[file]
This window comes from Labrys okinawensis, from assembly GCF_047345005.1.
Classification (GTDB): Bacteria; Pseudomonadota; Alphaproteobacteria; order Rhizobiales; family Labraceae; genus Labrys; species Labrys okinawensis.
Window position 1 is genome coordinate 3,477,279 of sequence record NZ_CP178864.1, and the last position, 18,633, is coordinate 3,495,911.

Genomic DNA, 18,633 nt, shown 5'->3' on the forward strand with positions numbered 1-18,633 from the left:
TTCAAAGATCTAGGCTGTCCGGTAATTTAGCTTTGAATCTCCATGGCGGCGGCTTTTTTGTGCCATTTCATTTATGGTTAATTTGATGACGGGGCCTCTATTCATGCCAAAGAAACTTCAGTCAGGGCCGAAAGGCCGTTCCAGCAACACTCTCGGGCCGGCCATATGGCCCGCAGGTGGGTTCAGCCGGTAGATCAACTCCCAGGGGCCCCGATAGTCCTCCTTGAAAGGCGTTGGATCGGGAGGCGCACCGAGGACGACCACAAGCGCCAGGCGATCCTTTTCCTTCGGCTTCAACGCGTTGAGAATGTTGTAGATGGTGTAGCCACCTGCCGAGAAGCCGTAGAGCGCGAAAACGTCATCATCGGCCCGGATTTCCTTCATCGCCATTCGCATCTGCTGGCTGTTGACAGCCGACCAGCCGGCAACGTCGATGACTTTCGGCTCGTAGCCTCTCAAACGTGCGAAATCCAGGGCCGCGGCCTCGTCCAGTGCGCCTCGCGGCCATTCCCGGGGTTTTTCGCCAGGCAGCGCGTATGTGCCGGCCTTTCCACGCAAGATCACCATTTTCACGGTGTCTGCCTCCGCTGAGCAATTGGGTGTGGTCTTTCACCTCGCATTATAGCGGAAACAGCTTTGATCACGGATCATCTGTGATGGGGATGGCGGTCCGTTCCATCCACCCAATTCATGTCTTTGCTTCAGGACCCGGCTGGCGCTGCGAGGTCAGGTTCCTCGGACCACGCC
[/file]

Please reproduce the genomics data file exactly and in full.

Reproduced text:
This window comes from Labrys okinawensis, from assembly GCF_047345005.1.
Classification (GTDB): Bacteria; Pseudomonadota; Alphaproteobacteria; order Rhizobiales; family Labraceae; genus Labrys; species Labrys okinawensis.
Window position 1 is genome coordinate 3,477,279 of sequence record NZ_CP178864.1, and the last position, 18,633, is coordinate 3,495,911.

Genomic DNA, 18,633 nt, shown 5'->3' on the forward strand with positions numbered 1-18,633 from the left:
TTCAAAGATCTAGGCTGTCCGGTAATTTAGCTTTGAATCTCCATGGCGGCGGCTTTTTTGTGCCATTTCATTTATGGTTAATTTGATGACGGGGCCTCTATTCATGCCAAAGAAACTTCAGTCAGGGCCGAAAGGCCGTTCCAGCAACACTCTCGGGCCGGCCATATGGCCCGCAGGTGGGTTCAGCCGGTAGATCAACTCCCAGGGGCCCCGATAGTCCTCCTTGAAAGGCGTTGGATCGGGAGGCGCACCGAGGACGACCACAAGCGCCAGGCGATCCTTTTCCTTCGGCTTCAACGCGTTGAGAATGTTGTAGATGGTGTAGCCACCTGCCGAGAAGCCGTAGAGCGCGAAAACGTCATCATCGGCCCGGATTTCCTTCATCGCCATTCGCATCTGCTGGCTGTTGACAGCCGACCAGCCGGCAACGTCGATGACTTTCGGCTCGTAGCCTCTCAAACGTGCGAAATCCAGGGCCGCGGCCTCGTCCAGTGCGCCTCGCGGCCATTCCCGGGGTTTTTCGCCAGGCAGCGCGTATGTGCCGGCCTTTCCACGCAAGATCACCATTTTCACGGTGTCTGCCTCCGCTGAGCAATTGGGTGTGGTCTTTCACCTCGCATTATAGCGGAAACAGCTTTGATCACGGATCATCTGTGATGGGGATGGCGGTCCGTTCCATCCACCCAATTCATGTCTTTGCTTCAGGACCCGGCTGGCGCTGCGAGGTCAGGTTCCTCGGACCACGCC